I think it goes back to the doctrinal agnosticism we got from the protestant reformation. The slogan was faith alone but the actual content of that faith became a big question mark. At the beginning the different branches would condemn each other to hell. If you believed the wrong thing about the Lord's Supper or baptism you were just lost. But it became impractical after a while. Matters of doctrine that effected faith and worship but did not directly effect morals were kind of relegated to a lower class. Disagreeing about polygamy like the Mormons did was still a big deal. Things like sacraments, liturgy, and the trinity? Those things were no big deal. They could not practically be a big deal because such disagreements were so common.

What does that do? It inverts the commandments. See Mark 12:28-31:
And one of the scribes came up and heard them disputing with one another, and seeing that he answered them well, asked him, “Which commandment is the first of all?” Jesus answered, “The first is, ‘Hear, O Israel: The Lord our God, the Lord is one; and you shall love the Lord your God with all your heart, and with all your soul, and with all your mind, and with all your strength.’ The second is this, ‘You shall love your neighbor as yourself.’ There is no other commandment greater than these.”
What we end up with in practice is the second commandment being taken a lot more seriously than the first. Matters involving loving God with all you heart, soul, mind and strength are places where agreeing to disagree reigns supreme. Matters involving loving your neighbor? We don't agree to disagree about those. We need to know what to expect from our fellow citizens from different faith traditions. In practice, for the first few centuries after the reformation the Christian morals about how to treat other people went pretty much unchallenged. Even today much of it is but in the last century we have the exceptions of sexual morality and abortion. So even that is breaking down and will continue to break down.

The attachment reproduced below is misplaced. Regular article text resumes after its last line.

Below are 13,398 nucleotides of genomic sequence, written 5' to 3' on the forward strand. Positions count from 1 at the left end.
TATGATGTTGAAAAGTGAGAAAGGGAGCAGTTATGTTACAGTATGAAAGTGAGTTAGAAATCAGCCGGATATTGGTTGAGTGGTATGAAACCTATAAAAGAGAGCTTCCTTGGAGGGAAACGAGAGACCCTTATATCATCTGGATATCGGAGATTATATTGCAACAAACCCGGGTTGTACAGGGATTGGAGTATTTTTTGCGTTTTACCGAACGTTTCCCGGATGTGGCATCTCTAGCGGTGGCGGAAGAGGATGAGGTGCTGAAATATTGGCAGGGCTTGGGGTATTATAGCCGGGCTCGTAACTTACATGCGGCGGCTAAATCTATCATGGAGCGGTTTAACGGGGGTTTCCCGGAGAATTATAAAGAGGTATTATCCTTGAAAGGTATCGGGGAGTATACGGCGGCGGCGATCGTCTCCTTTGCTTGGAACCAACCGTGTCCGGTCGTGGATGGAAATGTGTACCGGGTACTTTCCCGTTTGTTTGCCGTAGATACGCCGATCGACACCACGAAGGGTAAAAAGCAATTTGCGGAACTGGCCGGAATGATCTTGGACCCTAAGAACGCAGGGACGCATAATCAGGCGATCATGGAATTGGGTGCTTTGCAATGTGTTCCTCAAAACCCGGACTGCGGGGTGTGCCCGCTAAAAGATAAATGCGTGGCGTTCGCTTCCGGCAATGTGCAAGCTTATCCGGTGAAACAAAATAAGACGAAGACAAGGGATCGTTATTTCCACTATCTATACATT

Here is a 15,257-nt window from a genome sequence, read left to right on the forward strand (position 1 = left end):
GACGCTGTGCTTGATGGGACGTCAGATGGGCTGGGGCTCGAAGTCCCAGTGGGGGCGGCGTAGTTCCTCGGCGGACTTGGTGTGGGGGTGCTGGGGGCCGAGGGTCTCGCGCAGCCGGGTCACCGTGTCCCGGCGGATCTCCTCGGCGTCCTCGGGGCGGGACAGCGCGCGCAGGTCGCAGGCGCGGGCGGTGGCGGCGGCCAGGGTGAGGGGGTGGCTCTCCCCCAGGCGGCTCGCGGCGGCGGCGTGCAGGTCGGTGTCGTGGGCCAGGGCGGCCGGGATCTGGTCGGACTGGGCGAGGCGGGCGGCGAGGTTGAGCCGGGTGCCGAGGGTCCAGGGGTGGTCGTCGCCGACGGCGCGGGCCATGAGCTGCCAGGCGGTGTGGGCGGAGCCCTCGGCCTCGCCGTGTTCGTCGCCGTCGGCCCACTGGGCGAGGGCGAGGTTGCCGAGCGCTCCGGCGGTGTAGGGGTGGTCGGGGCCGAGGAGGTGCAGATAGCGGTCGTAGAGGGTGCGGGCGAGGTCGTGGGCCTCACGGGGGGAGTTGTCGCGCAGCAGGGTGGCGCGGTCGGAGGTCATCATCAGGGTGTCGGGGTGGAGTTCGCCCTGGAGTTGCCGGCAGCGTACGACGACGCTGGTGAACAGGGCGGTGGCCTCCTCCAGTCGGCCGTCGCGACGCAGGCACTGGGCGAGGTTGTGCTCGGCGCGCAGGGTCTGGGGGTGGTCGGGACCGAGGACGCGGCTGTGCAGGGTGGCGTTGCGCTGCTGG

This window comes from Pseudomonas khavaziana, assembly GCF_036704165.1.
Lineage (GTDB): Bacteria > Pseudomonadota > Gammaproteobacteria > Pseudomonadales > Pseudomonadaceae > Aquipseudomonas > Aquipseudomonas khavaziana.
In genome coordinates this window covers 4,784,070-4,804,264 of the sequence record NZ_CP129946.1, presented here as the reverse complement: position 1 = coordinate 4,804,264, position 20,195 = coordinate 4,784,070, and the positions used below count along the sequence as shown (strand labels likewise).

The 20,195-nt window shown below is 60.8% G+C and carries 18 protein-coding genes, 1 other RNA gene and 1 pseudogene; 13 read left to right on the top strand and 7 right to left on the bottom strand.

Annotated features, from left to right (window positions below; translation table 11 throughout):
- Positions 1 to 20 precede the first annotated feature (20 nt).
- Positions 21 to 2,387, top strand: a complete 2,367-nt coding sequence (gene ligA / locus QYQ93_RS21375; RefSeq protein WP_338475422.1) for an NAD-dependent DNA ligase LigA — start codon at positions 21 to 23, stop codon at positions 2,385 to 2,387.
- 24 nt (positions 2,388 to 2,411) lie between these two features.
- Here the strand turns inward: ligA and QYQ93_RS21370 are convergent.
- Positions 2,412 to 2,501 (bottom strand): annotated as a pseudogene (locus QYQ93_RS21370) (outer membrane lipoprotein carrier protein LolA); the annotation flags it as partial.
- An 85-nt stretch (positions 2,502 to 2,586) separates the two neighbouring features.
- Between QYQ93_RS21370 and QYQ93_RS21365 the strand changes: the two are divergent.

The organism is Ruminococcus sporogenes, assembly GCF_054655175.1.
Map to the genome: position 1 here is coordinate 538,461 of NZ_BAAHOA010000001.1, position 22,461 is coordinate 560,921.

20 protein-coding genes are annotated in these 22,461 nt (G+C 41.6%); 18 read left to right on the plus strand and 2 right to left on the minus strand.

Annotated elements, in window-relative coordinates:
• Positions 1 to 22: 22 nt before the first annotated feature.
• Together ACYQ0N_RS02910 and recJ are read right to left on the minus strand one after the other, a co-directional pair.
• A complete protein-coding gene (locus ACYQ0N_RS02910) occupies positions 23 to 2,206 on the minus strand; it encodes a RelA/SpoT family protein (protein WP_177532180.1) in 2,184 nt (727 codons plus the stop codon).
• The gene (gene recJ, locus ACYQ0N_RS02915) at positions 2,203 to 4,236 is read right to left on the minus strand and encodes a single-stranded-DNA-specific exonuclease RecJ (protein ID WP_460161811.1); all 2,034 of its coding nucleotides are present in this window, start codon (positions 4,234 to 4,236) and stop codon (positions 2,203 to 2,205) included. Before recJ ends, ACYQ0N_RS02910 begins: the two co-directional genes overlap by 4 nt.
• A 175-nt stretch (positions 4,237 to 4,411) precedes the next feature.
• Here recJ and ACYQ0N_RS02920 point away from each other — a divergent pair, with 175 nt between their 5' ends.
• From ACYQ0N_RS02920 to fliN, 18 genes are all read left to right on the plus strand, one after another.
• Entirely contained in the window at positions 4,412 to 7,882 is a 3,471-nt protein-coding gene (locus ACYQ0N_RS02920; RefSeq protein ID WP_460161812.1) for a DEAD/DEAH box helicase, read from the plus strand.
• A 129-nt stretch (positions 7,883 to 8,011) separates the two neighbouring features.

But this unspoken idea that false beliefs about God are not really a big deal has infected even Catholic thinking. Catholics, of course, don't have nearly as much doctrinal uncertainty. We believe God reveals Himself through the church so matters of pure theology can be resolved definitively. Yet we don't treat them with the same seriousness. We even wonder of there is anything morally wrong with denying that God exists. If you are a nice guy and you pay your taxes and don't cheat on your wife then what is the big deal? Jesus thought it was a big deal or he would not have put loving God as the #1 commandment. St Paul thought it was a big deal or he would not have said "for although they knew God they did not honor him as God or give thanks to him, but they became futile in their thinking and their senseless minds were darkened." If we really believe God belongs at the center then we need to be clear. Getting God wrong is a moral matter. Faith is a virtue. The content of faith matters.